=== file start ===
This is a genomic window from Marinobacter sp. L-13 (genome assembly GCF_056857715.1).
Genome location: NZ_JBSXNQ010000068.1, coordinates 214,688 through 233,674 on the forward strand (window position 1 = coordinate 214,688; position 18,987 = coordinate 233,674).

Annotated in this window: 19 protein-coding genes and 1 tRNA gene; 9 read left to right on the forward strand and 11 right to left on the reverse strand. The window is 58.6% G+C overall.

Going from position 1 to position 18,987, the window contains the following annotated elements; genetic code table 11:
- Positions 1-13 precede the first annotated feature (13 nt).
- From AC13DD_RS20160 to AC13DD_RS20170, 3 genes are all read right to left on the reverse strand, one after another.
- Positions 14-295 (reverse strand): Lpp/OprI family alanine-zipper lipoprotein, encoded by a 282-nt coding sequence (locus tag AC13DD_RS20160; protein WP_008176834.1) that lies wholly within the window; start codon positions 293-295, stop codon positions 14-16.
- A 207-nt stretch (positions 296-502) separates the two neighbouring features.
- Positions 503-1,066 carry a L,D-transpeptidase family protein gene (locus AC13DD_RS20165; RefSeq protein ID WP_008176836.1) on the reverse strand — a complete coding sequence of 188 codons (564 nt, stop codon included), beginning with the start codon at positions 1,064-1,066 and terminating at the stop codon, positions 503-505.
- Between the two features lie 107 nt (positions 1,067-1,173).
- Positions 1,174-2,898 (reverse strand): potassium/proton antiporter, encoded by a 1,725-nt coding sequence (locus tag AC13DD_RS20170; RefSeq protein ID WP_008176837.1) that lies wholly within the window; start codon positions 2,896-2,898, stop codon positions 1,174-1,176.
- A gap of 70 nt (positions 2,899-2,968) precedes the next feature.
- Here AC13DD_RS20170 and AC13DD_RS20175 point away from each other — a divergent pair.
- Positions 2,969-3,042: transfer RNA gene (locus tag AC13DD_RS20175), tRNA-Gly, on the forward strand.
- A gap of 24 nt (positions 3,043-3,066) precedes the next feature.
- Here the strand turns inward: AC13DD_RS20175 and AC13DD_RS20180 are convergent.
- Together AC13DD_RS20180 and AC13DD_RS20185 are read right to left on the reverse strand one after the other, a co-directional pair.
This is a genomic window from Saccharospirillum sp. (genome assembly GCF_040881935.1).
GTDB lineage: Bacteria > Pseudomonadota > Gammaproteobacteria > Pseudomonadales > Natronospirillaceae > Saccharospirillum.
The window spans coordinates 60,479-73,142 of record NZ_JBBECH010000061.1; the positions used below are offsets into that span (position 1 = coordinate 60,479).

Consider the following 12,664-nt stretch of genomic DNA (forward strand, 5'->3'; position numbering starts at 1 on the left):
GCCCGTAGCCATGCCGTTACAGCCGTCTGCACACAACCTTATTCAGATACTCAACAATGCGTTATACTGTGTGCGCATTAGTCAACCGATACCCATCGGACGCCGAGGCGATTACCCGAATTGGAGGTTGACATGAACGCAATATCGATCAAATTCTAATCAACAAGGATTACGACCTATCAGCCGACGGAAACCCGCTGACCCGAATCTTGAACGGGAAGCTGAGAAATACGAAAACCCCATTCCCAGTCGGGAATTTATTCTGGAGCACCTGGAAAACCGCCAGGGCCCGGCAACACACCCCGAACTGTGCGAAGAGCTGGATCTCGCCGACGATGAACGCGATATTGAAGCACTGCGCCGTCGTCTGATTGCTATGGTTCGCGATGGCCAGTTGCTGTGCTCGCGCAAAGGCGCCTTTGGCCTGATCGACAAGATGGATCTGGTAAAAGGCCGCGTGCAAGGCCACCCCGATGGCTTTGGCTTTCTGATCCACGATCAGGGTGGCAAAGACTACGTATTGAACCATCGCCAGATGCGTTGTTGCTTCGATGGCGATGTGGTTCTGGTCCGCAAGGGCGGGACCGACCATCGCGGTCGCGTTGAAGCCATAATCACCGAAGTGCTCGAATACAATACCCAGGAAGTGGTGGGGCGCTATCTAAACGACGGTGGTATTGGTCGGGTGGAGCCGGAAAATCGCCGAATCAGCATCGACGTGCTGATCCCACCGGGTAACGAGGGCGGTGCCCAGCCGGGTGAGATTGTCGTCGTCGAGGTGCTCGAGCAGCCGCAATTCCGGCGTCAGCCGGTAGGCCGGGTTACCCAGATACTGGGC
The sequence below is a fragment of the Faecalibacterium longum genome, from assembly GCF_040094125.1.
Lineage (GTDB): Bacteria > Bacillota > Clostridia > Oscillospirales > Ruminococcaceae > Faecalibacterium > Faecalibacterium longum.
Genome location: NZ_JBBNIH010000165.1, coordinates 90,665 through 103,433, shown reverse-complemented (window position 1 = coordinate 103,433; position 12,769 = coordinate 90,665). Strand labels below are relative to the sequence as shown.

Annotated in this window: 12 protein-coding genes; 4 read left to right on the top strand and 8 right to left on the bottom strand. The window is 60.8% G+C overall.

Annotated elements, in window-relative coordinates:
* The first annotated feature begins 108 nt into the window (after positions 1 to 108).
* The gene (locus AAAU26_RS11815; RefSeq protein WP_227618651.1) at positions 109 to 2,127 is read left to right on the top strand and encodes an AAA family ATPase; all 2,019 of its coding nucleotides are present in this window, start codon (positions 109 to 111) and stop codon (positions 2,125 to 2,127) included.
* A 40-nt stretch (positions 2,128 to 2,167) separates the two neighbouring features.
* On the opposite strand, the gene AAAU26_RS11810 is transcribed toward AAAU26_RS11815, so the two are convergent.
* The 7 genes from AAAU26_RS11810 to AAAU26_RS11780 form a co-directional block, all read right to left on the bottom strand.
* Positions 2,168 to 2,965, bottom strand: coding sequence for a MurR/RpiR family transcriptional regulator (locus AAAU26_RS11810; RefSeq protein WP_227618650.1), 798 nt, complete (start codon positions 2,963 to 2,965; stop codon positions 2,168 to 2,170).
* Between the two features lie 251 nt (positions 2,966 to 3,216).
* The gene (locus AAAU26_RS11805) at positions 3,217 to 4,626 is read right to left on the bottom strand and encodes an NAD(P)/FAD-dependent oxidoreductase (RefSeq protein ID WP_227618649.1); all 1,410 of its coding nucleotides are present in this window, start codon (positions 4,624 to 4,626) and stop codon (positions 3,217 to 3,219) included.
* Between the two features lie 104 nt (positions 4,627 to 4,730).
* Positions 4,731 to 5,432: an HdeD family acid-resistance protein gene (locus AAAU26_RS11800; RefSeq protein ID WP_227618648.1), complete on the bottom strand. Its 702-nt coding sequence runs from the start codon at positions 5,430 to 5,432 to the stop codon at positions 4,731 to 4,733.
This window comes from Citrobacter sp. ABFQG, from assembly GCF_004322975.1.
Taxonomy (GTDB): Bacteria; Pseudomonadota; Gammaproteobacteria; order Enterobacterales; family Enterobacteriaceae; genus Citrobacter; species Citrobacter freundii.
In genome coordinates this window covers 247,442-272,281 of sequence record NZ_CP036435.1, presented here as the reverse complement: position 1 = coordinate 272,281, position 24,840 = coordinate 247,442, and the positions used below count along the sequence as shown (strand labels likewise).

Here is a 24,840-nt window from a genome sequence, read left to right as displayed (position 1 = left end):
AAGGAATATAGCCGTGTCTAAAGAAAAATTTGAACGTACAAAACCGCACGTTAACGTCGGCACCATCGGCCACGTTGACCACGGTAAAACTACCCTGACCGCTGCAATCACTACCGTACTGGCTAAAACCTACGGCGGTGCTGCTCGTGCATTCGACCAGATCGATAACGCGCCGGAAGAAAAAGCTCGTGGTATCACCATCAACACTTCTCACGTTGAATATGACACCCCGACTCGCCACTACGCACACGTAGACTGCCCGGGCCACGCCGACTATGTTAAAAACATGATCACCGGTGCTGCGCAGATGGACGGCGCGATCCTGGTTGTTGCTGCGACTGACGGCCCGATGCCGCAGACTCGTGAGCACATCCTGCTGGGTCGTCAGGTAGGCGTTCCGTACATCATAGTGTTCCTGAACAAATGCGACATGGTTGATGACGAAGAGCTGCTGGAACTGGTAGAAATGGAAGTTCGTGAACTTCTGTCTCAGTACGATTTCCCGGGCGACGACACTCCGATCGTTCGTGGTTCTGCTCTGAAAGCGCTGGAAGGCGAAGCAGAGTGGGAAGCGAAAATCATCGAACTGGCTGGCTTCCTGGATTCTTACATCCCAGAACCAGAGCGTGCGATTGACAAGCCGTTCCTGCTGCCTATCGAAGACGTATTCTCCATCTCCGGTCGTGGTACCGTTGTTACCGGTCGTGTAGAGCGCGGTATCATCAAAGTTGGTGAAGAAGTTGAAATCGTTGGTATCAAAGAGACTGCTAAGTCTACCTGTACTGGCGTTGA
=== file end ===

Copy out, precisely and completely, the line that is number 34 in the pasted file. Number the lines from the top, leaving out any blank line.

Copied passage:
* Between the two features lie 251 nt (positions 2,966 to 3,216).